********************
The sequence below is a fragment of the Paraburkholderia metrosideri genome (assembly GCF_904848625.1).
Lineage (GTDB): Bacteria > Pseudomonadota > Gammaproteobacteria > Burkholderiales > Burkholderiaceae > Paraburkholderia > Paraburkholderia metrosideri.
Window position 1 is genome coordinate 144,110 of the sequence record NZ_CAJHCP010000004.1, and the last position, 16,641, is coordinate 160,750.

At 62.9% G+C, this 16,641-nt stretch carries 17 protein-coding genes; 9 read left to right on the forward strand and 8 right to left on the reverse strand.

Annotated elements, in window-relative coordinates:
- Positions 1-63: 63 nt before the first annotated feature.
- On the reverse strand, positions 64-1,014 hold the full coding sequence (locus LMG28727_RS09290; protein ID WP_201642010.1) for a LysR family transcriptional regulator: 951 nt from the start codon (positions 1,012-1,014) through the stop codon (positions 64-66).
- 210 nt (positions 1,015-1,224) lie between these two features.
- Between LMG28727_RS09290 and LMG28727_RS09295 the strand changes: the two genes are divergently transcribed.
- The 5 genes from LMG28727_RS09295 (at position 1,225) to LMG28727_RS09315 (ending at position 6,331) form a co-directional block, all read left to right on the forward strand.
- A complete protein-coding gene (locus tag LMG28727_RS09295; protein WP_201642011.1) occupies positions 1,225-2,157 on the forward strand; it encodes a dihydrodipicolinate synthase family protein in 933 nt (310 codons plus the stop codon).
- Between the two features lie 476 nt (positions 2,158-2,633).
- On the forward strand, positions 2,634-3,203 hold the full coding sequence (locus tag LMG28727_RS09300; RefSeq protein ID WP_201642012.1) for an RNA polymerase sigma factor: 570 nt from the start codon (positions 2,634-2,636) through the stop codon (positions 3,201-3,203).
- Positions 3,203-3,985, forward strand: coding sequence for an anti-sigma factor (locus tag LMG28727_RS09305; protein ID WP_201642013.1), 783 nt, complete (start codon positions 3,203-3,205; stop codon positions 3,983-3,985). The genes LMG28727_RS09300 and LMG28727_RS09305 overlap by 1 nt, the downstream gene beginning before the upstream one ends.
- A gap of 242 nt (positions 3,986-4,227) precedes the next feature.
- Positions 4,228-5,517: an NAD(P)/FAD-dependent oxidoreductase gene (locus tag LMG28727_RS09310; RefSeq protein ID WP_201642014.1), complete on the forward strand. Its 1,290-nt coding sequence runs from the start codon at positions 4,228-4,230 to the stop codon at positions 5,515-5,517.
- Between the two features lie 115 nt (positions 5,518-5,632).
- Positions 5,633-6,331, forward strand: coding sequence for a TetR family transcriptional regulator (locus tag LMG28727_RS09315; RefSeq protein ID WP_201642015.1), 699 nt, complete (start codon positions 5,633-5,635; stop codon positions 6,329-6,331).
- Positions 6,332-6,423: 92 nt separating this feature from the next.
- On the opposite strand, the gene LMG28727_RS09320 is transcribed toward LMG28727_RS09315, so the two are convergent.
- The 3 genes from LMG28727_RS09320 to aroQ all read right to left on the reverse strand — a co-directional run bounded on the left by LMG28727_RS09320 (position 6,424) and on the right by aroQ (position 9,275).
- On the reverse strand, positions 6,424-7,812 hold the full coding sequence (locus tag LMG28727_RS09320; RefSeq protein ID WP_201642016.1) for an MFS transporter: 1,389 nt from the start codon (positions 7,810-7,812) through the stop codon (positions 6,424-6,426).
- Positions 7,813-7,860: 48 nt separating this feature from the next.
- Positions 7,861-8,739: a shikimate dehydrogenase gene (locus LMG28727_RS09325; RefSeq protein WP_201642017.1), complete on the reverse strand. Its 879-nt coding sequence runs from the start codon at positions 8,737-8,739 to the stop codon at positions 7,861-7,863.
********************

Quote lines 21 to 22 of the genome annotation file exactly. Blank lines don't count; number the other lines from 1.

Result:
- The 3 genes from LMG28727_RS09320 to aroQ all read right to left on the reverse strand — a co-directional run bounded on the left by LMG28727_RS09320 (position 6,424) and on the right by aroQ (position 9,275).
- On the reverse strand, positions 6,424-7,812 hold the full coding sequence (locus tag LMG28727_RS09320; RefSeq protein ID WP_201642016.1) for an MFS transporter: 1,389 nt from the start codon (positions 7,810-7,812) through the stop codon (positions 6,424-6,426).